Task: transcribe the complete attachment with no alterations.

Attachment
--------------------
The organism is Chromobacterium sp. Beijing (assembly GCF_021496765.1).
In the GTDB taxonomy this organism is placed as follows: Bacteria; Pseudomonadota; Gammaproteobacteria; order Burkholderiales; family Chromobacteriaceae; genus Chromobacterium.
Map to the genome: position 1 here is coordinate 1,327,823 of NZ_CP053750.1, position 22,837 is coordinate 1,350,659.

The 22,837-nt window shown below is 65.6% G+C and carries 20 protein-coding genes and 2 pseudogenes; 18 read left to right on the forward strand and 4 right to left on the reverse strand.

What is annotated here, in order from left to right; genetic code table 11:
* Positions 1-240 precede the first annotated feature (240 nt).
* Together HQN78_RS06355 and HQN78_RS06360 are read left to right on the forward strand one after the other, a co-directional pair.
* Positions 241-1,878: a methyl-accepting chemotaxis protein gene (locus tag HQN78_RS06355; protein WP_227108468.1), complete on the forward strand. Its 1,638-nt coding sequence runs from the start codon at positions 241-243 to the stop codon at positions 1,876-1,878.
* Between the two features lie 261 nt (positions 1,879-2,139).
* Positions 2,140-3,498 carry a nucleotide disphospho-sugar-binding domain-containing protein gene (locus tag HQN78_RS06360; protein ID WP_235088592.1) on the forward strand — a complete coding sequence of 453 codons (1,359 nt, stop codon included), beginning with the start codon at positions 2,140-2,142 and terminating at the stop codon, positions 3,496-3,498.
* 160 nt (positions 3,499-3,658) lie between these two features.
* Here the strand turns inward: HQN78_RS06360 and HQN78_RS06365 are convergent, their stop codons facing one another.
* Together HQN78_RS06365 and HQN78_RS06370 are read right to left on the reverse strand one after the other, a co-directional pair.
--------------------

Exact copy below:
The organism is Chromobacterium sp. Beijing (assembly GCF_021496765.1).
In the GTDB taxonomy this organism is placed as follows: Bacteria; Pseudomonadota; Gammaproteobacteria; order Burkholderiales; family Chromobacteriaceae; genus Chromobacterium.
Map to the genome: position 1 here is coordinate 1,327,823 of NZ_CP053750.1, position 22,837 is coordinate 1,350,659.

The 22,837-nt window shown below is 65.6% G+C and carries 20 protein-coding genes and 2 pseudogenes; 18 read left to right on the forward strand and 4 right to left on the reverse strand.

What is annotated here, in order from left to right; genetic code table 11:
* Positions 1-240 precede the first annotated feature (240 nt).
* Together HQN78_RS06355 and HQN78_RS06360 are read left to right on the forward strand one after the other, a co-directional pair.
* Positions 241-1,878: a methyl-accepting chemotaxis protein gene (locus tag HQN78_RS06355; protein WP_227108468.1), complete on the forward strand. Its 1,638-nt coding sequence runs from the start codon at positions 241-243 to the stop codon at positions 1,876-1,878.
* Between the two features lie 261 nt (positions 1,879-2,139).
* Positions 2,140-3,498 carry a nucleotide disphospho-sugar-binding domain-containing protein gene (locus tag HQN78_RS06360; protein ID WP_235088592.1) on the forward strand — a complete coding sequence of 453 codons (1,359 nt, stop codon included), beginning with the start codon at positions 2,140-2,142 and terminating at the stop codon, positions 3,496-3,498.
* 160 nt (positions 3,499-3,658) lie between these two features.
* Here the strand turns inward: HQN78_RS06360 and HQN78_RS06365 are convergent, their stop codons facing one another.
* Together HQN78_RS06365 and HQN78_RS06370 are read right to left on the reverse strand one after the other, a co-directional pair.